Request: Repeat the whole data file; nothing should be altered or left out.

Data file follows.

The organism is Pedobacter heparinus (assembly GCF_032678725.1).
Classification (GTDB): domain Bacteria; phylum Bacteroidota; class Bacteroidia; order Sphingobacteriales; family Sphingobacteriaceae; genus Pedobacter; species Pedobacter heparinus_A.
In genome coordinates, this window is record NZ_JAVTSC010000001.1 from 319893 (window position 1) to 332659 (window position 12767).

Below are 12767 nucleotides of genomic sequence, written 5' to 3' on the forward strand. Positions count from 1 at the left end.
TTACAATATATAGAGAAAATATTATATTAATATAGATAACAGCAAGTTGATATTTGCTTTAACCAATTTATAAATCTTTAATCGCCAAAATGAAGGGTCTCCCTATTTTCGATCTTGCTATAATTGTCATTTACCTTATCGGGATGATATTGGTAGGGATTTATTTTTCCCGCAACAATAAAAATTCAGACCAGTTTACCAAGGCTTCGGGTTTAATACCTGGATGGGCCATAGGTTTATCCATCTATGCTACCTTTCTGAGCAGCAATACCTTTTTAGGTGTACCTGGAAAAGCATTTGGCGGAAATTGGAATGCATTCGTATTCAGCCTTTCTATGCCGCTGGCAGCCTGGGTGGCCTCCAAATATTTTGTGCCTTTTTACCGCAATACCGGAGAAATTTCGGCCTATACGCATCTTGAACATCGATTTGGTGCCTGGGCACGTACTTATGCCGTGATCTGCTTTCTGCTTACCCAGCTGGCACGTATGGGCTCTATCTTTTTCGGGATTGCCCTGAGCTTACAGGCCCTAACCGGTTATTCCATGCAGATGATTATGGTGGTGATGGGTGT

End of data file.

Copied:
The organism is Pedobacter heparinus (assembly GCF_032678725.1).
Classification (GTDB): domain Bacteria; phylum Bacteroidota; class Bacteroidia; order Sphingobacteriales; family Sphingobacteriaceae; genus Pedobacter; species Pedobacter heparinus_A.
In genome coordinates, this window is record NZ_JAVTSC010000001.1 from 319893 (window position 1) to 332659 (window position 12767).

Below are 12767 nucleotides of genomic sequence, written 5' to 3' on the forward strand. Positions count from 1 at the left end.
TTACAATATATAGAGAAAATATTATATTAATATAGATAACAGCAAGTTGATATTTGCTTTAACCAATTTATAAATCTTTAATCGCCAAAATGAAGGGTCTCCCTATTTTCGATCTTGCTATAATTGTCATTTACCTTATCGGGATGATATTGGTAGGGATTTATTTTTCCCGCAACAATAAAAATTCAGACCAGTTTACCAAGGCTTCGGGTTTAATACCTGGATGGGCCATAGGTTTATCCATCTATGCTACCTTTCTGAGCAGCAATACCTTTTTAGGTGTACCTGGAAAAGCATTTGGCGGAAATTGGAATGCATTCGTATTCAGCCTTTCTATGCCGCTGGCAGCCTGGGTGGCCTCCAAATATTTTGTGCCTTTTTACCGCAATACCGGAGAAATTTCGGCCTATACGCATCTTGAACATCGATTTGGTGCCTGGGCACGTACTTATGCCGTGATCTGCTTTCTGCTTACCCAGCTGGCACGTATGGGCTCTATCTTTTTCGGGATTGCCCTGAGCTTACAGGCCCTAACCGGTTATTCCATGCAGATGATTATGGTGGTGATGGGTGT